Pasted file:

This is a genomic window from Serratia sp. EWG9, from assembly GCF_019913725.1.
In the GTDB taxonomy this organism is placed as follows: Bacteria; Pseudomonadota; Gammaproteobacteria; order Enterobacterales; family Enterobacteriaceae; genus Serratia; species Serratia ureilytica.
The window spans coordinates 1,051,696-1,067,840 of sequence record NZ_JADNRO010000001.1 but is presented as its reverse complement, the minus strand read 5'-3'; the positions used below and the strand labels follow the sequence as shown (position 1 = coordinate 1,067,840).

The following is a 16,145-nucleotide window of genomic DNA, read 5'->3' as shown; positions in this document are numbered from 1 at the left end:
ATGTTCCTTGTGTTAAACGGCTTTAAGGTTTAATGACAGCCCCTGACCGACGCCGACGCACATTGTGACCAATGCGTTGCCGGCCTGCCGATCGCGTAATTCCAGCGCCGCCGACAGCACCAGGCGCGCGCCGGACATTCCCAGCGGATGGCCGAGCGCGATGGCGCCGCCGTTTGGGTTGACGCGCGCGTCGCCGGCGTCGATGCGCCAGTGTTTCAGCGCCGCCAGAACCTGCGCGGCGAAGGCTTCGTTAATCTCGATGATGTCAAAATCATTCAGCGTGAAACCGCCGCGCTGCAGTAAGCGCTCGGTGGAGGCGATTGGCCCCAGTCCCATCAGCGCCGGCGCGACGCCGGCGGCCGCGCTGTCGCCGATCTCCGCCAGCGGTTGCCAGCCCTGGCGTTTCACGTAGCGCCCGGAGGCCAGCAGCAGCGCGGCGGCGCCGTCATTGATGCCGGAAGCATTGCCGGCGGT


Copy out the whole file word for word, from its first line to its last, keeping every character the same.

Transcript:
This is a genomic window from Serratia sp. EWG9, from assembly GCF_019913725.1.
In the GTDB taxonomy this organism is placed as follows: Bacteria; Pseudomonadota; Gammaproteobacteria; order Enterobacterales; family Enterobacteriaceae; genus Serratia; species Serratia ureilytica.
The window spans coordinates 1,051,696-1,067,840 of sequence record NZ_JADNRO010000001.1 but is presented as its reverse complement, the minus strand read 5'-3'; the positions used below and the strand labels follow the sequence as shown (position 1 = coordinate 1,067,840).

The following is a 16,145-nucleotide window of genomic DNA, read 5'->3' as shown; positions in this document are numbered from 1 at the left end:
ATGTTCCTTGTGTTAAACGGCTTTAAGGTTTAATGACAGCCCCTGACCGACGCCGACGCACATTGTGACCAATGCGTTGCCGGCCTGCCGATCGCGTAATTCCAGCGCCGCCGACAGCACCAGGCGCGCGCCGGACATTCCCAGCGGATGGCCGAGCGCGATGGCGCCGCCGTTTGGGTTGACGCGCGCGTCGCCGGCGTCGATGCGCCAGTGTTTCAGCGCCGCCAGAACCTGCGCGGCGAAGGCTTCGTTAATCTCGATGATGTCAAAATCATTCAGCGTGAAACCGCCGCGCTGCAGTAAGCGCTCGGTGGAGGCGATTGGCCCCAGTCCCATCAGCGCCGGCGCGACGCCGGCGGCCGCGCTGTCGCCGATCTCCGCCAGCGGTTGCCAGCCCTGGCGTTTCACGTAGCGCCCGGAGGCCAGCAGCAGCGCGGCGGCGCCGTCATTGATGCCGGAAGCATTGCCGGCGGT